7. The soul…that allows the Divinity to reflect Himself in it…such a soul is truly the ‘Praise of Glory’ of all His gifts. Whatever happens, and during the most commonplace employments, it sings the canticum magnum [great canticle], the canticum novum [new canticle], and this canticle thrills God to His very depths.’ [pp. 90-91]
No false humility in St. Elizabeth. She determined to be a saint, and a great one, because nothing else would suffice to praise the essential glory of God.
Several years ago I wrote another reflection, “A Plan to Praise His Glory.” In an emotional, ecstatic hour of Adoration, three years before I even read Fr. Philipon’s book, God gave me the grace to glimpse briefly what Fr. Philipon explains as the essential glory of God:
“We tend to see the Glory of God as a static thing, brilliant Light, radiance, etc. such as Peter, James, and John saw to envelop Christ during the Transfiguration on Mt. Tabor. Yet we should realize that His Glory is intensely alive with Divine Energy, ecstatic and personal, throbbing with incomprehensible Love, deeply shared, pouring out from Divine Person to Divine Person eternally. His Glory is Delight, enthralling, enrapturing.”
Rather than using Fr. Philipon’s words, “essential,” and “accidental”, I explained then that “Glory is not extrinsic to God, but intrinsic—essentially His from all eternity. We cannot give Glory to God; He IS Glory. When we say, “Glorify God” or “Give glory to God” we are talking about the praise of His Glory, giving Him what is extrinsic to Him, incidental, nonessential. If we are pure and acceptable to Him in Christ, it is as though we are holding up a spotless mirror to reflect His Glory–we don’t increase it, but merely reflect it.”
An old hymn “Holy, Holy, Holy” has always given me great joy, expressing so well the image of the eternal adoration by the angels and saints of the Trinity:
Holy, holy, holy! Lord God Almighty!
Early in the morning our song shall rise to Thee;
Holy, holy, holy, merciful and mighty!
God in three Persons, blessed Trinity!
Holy, holy, holy! All the saints adore Thee,
Casting down their golden crowns around the glassy sea;
Cherubim and seraphim falling down before Thee,
Who was, and is, and evermore shall be.
The line that always moved me was that of the saints casting down their gold crowns around the glassy sea. Then the cherubim and seraphim falling down before Him—all in an ecstasy of adoration, in an extremity of prostration. The “glassy sea” seemed a perfect mirror to reflect His unspeakable light. This kind of adoration was what I saw last Sunday morning. An African woman, an immigrant from Sierra Leone, entered our church, went to the foot of the sanctuary, and in full view of the entire congregation, prostrated herself before Him, recognizing Him, laying her turbaned head on the lowest step, remaining for a long moment of singular adoration of the Blessed Trinity.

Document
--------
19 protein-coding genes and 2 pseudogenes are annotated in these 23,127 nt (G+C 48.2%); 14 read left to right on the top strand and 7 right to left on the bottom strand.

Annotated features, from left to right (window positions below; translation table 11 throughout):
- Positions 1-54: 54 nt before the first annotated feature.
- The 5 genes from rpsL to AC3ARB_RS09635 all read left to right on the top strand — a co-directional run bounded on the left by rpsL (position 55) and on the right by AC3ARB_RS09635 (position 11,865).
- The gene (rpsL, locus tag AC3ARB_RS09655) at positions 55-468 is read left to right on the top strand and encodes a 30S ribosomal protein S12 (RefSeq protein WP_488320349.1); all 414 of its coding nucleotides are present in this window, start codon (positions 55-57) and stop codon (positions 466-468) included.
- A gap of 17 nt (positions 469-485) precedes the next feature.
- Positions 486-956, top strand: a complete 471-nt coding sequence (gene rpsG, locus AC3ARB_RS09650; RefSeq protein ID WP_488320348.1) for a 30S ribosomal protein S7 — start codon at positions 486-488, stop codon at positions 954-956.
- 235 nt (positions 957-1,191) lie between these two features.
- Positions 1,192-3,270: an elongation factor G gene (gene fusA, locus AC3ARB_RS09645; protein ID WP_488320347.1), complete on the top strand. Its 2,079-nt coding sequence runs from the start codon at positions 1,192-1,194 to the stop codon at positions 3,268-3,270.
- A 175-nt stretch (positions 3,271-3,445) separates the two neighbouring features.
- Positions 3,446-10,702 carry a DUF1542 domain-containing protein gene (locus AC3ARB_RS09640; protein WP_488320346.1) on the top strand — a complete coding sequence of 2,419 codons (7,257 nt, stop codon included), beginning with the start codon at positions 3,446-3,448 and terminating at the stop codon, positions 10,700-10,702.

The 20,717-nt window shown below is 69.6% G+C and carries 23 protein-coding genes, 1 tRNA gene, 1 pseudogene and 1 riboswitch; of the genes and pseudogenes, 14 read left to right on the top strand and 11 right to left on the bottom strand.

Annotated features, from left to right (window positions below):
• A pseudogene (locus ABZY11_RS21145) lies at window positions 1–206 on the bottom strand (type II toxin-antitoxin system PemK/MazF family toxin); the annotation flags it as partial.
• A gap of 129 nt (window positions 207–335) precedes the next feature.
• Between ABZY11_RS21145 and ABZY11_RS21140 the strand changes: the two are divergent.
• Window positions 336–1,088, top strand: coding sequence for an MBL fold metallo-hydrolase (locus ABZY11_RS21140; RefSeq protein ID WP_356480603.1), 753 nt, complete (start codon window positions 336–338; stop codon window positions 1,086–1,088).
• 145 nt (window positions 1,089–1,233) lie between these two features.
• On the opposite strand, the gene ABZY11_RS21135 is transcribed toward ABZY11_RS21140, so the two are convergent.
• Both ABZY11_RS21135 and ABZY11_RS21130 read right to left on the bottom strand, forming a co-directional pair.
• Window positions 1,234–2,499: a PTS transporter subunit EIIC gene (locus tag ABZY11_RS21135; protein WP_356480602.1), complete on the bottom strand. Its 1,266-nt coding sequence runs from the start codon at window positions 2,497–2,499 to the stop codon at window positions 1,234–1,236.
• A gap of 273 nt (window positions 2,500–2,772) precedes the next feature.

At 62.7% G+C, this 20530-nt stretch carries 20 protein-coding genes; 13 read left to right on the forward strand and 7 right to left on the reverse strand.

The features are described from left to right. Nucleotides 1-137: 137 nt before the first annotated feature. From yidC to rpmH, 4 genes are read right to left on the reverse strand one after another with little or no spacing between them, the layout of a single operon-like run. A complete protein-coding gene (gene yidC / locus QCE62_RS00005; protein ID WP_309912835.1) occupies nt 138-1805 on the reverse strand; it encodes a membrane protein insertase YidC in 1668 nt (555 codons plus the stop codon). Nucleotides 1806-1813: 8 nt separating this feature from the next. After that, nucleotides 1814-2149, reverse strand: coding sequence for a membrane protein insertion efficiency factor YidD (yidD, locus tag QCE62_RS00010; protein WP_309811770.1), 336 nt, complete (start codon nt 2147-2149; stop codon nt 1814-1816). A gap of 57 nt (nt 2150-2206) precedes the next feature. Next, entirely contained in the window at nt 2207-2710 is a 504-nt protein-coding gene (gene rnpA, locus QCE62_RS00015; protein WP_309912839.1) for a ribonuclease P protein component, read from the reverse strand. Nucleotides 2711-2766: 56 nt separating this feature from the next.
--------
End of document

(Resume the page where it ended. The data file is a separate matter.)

I wrote a post some time ago, “We are Underwhelmed by God.” We are numb to Him. We do not see. We do not even genuflect well. We flick our hands in trivial signs of the Cross. God forgive us.
Yet in paragraph 7 of Fr. Philipon’s excerpt, we read: The soul…that allows the Divinity to reflect Himself in it…such a soul is truly the ‘Praise of Glory’ of all His gifts. Whatever happens, and during the most commonplace employments, it sings the canticum magnum [great canticle], the canticum novum [new canticle], and this canticle thrills God to His very depths.’
If we can be just a bit more mindful, if we take time for adoration on a regular basis, if we will prostrate ourselves in spirit, “whatever happens, and during the most commonplace employments,” our soul will sing the Canticum magnum, the Canticum novum—the new song of the Holy Spirit Who floods our entire being, “thrilling God to His very depths.” This is the song of the saints casting down their golden crowns in an ecstasy of adoration, the song of the cherubim and seraphim. Even in the commonplace, the most ordinary and tedious moments of our lives, we will live adoring the intrinsic Glory of God, praising His Glory.